What's Cool In Road Cycling

Drink Composition: The “Sweet” Science

Drink a toast to Canada Day! So we’ve convinced you to drink like that cartoon character lost in the desert for days who suddenly stumbles across an oasis, but just what should you be chugging? In our second instalment on hydration (read Hydration Part I here), we take a look at what should be your bottle rocket in the heat of summer…

The Birth of a Monster
What a monster Gatorade spawned. Not a month goes by without yet another magic potion in a bottle appearing on the shelf, each promising to be the perfect carbohydrate and electrolyte drink for athletic performance. Unfortunately, sports drinks have spread beyond targeting athletes and have reached the point where they’re just another name for soda pop. The surest sign of this marketing bunkum is when you see vending machines full of the stuff lined up against the wall at the local Wal-Mart. Now shopaholics may disagree with me, but since when is racing for the blue-light special considered an athletic event?

And the Winner Is…
Forget the hype. Time to unveil the magic foolproof answer to just what you should be putting in your bottle!

Wait, you weren’t actually expecting absolute answers carved in stone, were you? My students will roll their eyes, but my favourite answer to this and every question is “it depends” (closely followed by “what do you think the answer is?”). During riding, the ideal drink composition is infinitely variable depending on the temperature, exercise intensity, and personal preference. Therefore, it is up to each of you to try out different drinks in different situations and see what works best for you! However, here are some considerations and rules of thumb that have passed the test of science as opposed to marketing:

• In addition to getting water into your system, the overall goal is to get about 40-60 g of carbohydrates into your body each hour during exercise. For reference, 60 g of carbohydrates works out to about one large water bottle of Gatorade. This is a case where more is not necessarily better, as your body can’t seem to absorb more than 60 g per hour, and cramming more carbohydrates in may just simply cause gastric distress (fancy term for tummy troubles). Don’t get too hung up on what kind of carbohydrates, though fructose (common in apple juice) seems to take longer to absorb than other types.

• The biggest things you can personally alter are the sweetness of your drink and also the rate at which you drink it. Generally, the “sweet spot” at which the fluid enters your bloodstream fastest is with a carbohydrate concentration of ~2-8% (for reference, Coke is about 10% and Gatorade about 6%). If it’s a hot day, you’ll generally have a decreased tolerance for sweetness, so dilute your drink. Don’t worry that you won’t be getting enough carbohydrates, as you’ll very likely be drinking more fluid.

• Unless you’re into ultra-endurance events, you won’t lose enough electrolytes (salts and minerals) in your sweat during exercise, and what you do lose you will easily replace with a balanced diet. However, electrolytes do tend to improve taste and also helps improve absorption of carbohydrates, so it’s generally a good idea to include moderate amounts of electrolytes (mainly sodium) in your drink (Coke has almost none and Gatorade has a moderate amount). Most sport drinks will have the appropriate ballpark amount already.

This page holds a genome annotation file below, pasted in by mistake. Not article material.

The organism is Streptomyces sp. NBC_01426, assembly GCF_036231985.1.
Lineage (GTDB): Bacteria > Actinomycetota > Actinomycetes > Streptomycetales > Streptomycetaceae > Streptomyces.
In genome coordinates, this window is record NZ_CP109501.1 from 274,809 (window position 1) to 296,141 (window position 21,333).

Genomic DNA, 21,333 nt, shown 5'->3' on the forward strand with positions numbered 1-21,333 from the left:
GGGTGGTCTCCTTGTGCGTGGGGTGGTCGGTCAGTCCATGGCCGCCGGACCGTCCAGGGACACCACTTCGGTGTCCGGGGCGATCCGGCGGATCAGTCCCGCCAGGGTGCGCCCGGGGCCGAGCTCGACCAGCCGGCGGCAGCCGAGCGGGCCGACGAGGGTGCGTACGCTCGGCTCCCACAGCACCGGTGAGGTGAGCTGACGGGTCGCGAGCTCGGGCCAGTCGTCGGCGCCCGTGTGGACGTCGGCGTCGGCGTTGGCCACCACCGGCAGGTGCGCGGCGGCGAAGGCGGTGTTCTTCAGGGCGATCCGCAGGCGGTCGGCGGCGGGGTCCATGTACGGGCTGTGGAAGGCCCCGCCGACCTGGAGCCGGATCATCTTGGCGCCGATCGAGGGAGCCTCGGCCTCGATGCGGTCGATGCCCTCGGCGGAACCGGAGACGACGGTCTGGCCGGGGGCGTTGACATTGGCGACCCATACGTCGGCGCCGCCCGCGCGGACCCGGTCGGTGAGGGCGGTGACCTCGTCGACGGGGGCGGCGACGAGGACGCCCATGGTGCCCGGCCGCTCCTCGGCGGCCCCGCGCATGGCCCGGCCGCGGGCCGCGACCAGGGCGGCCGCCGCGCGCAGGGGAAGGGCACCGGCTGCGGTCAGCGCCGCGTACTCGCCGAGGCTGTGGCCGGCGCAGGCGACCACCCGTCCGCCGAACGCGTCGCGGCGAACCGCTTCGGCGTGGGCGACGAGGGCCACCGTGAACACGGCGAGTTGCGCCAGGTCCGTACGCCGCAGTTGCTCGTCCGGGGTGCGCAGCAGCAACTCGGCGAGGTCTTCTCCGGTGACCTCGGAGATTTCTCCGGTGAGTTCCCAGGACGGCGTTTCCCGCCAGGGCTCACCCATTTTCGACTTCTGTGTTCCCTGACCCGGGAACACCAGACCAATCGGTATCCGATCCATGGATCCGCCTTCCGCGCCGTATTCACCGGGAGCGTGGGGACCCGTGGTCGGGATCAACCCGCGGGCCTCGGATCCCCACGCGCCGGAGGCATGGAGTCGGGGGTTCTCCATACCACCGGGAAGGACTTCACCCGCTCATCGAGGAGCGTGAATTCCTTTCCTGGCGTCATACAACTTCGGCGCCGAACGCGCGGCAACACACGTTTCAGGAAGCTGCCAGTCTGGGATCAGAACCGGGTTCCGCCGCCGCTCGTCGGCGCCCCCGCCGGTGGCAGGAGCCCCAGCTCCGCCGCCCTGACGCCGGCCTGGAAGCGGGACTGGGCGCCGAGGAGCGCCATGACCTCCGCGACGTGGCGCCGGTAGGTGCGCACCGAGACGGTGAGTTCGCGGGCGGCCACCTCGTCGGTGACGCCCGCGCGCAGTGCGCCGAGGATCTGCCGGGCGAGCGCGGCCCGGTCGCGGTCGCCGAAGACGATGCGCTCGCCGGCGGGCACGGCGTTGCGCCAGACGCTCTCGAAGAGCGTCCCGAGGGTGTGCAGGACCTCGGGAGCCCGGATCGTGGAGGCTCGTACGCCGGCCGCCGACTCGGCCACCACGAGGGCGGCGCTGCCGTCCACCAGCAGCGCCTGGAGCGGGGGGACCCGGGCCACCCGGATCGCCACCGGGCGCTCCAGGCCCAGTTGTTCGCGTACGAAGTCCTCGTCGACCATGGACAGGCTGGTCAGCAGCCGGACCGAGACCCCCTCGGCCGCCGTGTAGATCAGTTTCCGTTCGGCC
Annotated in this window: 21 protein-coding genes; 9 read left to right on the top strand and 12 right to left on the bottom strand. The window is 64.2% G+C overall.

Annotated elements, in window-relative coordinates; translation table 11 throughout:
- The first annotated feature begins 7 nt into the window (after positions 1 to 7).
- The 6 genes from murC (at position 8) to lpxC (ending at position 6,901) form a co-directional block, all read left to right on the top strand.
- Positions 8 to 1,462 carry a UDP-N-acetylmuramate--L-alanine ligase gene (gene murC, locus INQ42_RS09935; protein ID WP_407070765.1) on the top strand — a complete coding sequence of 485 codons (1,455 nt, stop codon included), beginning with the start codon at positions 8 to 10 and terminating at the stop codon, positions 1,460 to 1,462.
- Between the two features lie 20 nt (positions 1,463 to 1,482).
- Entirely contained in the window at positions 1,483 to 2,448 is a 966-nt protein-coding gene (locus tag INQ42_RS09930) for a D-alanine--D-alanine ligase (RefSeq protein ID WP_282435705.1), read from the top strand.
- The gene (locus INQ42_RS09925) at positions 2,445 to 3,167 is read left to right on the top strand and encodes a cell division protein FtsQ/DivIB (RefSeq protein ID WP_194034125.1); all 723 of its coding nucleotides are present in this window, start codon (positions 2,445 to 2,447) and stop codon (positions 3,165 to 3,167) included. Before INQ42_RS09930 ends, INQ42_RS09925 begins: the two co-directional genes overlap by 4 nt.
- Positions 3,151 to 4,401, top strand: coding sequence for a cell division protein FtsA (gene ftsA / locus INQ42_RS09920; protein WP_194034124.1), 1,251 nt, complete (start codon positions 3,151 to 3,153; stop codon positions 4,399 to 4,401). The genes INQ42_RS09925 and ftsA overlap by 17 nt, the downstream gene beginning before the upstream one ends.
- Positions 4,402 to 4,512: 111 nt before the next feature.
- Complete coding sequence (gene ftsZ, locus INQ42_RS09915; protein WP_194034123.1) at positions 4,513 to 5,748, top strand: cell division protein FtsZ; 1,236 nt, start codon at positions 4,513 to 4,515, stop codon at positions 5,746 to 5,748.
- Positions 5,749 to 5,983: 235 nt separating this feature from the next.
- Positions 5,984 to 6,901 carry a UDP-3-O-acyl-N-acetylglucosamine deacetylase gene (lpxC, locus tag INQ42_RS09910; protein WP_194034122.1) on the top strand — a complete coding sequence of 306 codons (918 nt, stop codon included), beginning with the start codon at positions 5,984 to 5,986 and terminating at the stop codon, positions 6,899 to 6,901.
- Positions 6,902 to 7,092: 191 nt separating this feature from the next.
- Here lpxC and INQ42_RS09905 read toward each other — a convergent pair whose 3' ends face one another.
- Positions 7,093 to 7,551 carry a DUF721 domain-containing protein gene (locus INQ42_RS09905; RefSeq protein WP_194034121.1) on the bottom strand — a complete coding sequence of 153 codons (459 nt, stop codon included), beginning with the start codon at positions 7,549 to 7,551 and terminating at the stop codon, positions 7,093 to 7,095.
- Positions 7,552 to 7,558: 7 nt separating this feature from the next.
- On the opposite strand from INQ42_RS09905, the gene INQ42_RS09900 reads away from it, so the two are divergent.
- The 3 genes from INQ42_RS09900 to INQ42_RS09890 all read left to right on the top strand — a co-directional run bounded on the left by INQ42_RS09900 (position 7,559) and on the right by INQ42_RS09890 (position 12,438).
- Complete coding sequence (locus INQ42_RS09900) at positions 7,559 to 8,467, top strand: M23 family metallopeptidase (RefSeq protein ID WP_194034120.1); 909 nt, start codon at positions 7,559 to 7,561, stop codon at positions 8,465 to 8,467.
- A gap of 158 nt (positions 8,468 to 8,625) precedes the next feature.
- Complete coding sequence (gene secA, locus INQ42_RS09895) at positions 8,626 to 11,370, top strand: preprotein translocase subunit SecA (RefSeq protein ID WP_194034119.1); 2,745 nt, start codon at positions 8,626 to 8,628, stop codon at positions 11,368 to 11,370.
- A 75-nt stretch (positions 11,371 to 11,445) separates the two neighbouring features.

• A recent study has shown that carbohydrate drinks are beneficial even in a 40 k TT, an event which takes < 60 min for good roulers (and me every night before I wake up!). The reason for this is not clear, as too little carbohydrate may have actually passed through the digestive system and into the bloodstream to fuel the muscles significantly. However, as the brain generally runs only on carbohydrates, there may be some mental stimulation involved. Stephen Shoots Himself in the Foot
All the sport drink companies will hate me for this and I’m kissing off any chances they’ll fund my research, but they’re all pretty much the same in terms of composition with minor exceptions. At the end of the day, the best sports drink is the one that you like and will drink a lot without causing tummy troubles. Simple as that, really. Therefore, try out the different ones and go for the one that tastes best to you! And as I mentioned in Part I, set your watch and drink at regular intervals!!!

I can literally write about hydration issues forever (after all, I did nothing but that for four years of my Ph.D.!). For the best sport nutrition and hydration site on the web, nothing beats the Gatorade Sport Science Institute. It’s sponsored by Gatorade, but it’s a completely independent organization that funds a lot of solid scientific research. Another great site for information on all matters about sports science and medicine is the American College of Sports Medicine. Check them out and fire any questions my way!

Now drink up and go impress your co-workers at the water-cooler!

Read Hydration Part I here.

About Stephen:
Stephen Cheung is an Associate Professor of Kinesiology at Dalhousie University in Halifax, Nova Scotia, Canada, with a research specialty in the effects of thermal stress on human physiology and performance. He has been an avid roadie since beginning university in the mid-eighties, and still has non-indexed downtube shifters on his winter bike and wool jerseys hanging in his closet. He can be reached for advice or comments at [email protected]

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